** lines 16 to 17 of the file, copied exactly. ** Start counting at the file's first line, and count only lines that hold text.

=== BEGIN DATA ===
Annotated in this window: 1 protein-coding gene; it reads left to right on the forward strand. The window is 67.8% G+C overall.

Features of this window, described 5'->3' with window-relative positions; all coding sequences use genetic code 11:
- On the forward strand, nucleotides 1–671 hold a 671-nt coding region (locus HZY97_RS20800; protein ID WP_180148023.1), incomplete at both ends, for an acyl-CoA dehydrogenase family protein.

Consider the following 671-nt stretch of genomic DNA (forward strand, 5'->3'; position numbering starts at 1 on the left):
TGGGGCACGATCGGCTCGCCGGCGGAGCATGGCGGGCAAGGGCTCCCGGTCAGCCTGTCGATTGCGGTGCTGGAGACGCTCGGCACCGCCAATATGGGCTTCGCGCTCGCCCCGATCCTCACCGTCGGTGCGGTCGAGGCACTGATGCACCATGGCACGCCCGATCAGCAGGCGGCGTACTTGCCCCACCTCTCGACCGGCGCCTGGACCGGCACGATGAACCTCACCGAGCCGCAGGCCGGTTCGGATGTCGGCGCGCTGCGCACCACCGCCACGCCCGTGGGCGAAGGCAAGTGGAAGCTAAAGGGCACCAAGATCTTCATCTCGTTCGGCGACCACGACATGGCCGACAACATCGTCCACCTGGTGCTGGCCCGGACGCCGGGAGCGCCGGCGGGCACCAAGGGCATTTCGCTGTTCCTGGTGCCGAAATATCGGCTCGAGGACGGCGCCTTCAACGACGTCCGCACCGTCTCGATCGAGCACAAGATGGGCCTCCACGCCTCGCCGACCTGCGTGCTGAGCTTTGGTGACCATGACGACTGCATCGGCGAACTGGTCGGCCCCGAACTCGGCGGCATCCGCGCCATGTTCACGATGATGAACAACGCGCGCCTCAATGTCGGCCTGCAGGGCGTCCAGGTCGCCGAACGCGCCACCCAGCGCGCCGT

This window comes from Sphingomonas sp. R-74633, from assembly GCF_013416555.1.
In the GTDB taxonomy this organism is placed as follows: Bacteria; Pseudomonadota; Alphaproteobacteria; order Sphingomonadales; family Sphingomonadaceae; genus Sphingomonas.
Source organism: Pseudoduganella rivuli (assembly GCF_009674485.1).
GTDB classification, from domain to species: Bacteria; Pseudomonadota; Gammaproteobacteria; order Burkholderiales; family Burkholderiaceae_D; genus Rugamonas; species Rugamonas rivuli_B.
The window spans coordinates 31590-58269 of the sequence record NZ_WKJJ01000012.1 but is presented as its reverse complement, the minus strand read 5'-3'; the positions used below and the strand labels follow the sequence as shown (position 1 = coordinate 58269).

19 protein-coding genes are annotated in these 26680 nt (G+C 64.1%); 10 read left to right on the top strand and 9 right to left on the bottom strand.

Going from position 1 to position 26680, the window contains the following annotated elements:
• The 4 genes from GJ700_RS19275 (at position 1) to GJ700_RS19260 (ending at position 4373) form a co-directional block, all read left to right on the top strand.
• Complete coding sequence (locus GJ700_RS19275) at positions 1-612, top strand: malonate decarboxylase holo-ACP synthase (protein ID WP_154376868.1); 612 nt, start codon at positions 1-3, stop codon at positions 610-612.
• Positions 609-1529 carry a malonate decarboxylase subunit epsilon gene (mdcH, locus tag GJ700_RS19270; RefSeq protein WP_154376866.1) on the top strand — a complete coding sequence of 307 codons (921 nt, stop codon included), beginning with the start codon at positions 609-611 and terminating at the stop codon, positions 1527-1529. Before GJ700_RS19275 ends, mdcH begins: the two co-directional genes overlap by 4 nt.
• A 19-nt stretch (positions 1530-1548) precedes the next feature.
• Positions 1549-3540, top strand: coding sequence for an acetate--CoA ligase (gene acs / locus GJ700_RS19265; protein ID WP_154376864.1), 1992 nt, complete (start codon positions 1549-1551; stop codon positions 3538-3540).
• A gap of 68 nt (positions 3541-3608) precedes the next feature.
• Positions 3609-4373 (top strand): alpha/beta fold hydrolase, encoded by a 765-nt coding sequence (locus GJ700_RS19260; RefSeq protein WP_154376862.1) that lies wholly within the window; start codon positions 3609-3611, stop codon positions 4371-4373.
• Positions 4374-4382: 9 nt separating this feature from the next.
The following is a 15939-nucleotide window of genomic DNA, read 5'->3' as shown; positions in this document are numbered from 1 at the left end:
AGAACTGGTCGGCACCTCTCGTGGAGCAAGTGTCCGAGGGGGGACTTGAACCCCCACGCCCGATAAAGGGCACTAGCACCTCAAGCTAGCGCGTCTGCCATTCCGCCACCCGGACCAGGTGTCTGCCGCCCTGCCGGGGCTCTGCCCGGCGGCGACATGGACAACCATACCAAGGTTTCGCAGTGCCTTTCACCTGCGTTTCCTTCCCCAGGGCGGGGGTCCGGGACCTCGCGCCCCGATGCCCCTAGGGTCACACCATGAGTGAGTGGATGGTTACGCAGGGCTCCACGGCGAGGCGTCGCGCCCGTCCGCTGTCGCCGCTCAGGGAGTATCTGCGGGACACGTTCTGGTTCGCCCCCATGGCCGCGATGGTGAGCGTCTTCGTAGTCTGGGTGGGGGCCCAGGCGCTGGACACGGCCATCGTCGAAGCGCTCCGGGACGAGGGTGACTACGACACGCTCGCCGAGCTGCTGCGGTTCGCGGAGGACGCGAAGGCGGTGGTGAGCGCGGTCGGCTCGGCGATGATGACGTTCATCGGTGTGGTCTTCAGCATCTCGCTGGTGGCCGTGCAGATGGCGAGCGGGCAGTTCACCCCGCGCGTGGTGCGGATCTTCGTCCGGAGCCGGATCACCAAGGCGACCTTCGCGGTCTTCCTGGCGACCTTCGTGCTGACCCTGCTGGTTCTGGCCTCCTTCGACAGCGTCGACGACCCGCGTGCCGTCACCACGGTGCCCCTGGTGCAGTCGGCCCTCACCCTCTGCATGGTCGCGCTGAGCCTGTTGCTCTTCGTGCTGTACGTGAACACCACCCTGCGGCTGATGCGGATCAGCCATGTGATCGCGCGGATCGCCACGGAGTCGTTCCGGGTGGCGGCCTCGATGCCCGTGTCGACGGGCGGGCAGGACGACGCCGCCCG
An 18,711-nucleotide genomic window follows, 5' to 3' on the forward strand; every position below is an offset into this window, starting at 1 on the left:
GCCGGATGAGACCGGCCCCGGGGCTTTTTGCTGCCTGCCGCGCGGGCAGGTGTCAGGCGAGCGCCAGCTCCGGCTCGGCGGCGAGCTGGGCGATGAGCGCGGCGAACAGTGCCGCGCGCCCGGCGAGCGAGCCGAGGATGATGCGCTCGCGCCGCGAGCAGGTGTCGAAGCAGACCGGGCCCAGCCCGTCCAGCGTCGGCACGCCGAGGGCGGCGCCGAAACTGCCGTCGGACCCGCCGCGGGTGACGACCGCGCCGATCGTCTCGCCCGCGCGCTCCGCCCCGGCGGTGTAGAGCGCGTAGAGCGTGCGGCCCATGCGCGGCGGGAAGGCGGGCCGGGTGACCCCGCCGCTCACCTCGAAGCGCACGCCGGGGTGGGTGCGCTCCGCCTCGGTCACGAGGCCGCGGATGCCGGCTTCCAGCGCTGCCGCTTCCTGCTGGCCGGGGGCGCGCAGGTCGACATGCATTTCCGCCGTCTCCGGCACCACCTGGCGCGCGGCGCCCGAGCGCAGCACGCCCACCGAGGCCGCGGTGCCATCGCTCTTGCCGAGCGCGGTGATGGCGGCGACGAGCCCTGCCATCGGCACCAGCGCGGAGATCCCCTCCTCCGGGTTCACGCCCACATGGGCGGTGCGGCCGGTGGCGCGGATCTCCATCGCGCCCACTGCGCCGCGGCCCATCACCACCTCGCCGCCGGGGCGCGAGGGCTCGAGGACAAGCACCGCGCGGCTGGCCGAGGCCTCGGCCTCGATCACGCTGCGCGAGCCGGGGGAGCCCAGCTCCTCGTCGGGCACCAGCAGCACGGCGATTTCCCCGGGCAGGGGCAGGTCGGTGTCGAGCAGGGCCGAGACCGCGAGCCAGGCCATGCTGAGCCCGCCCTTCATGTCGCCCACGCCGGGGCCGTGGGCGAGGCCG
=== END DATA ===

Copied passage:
• A 19-nt stretch (positions 1530-1548) precedes the next feature.
• Positions 1549-3540, top strand: coding sequence for an acetate--CoA ligase (gene acs / locus GJ700_RS19265; protein ID WP_154376864.1), 1992 nt, complete (start codon positions 1549-1551; stop codon positions 3538-3540).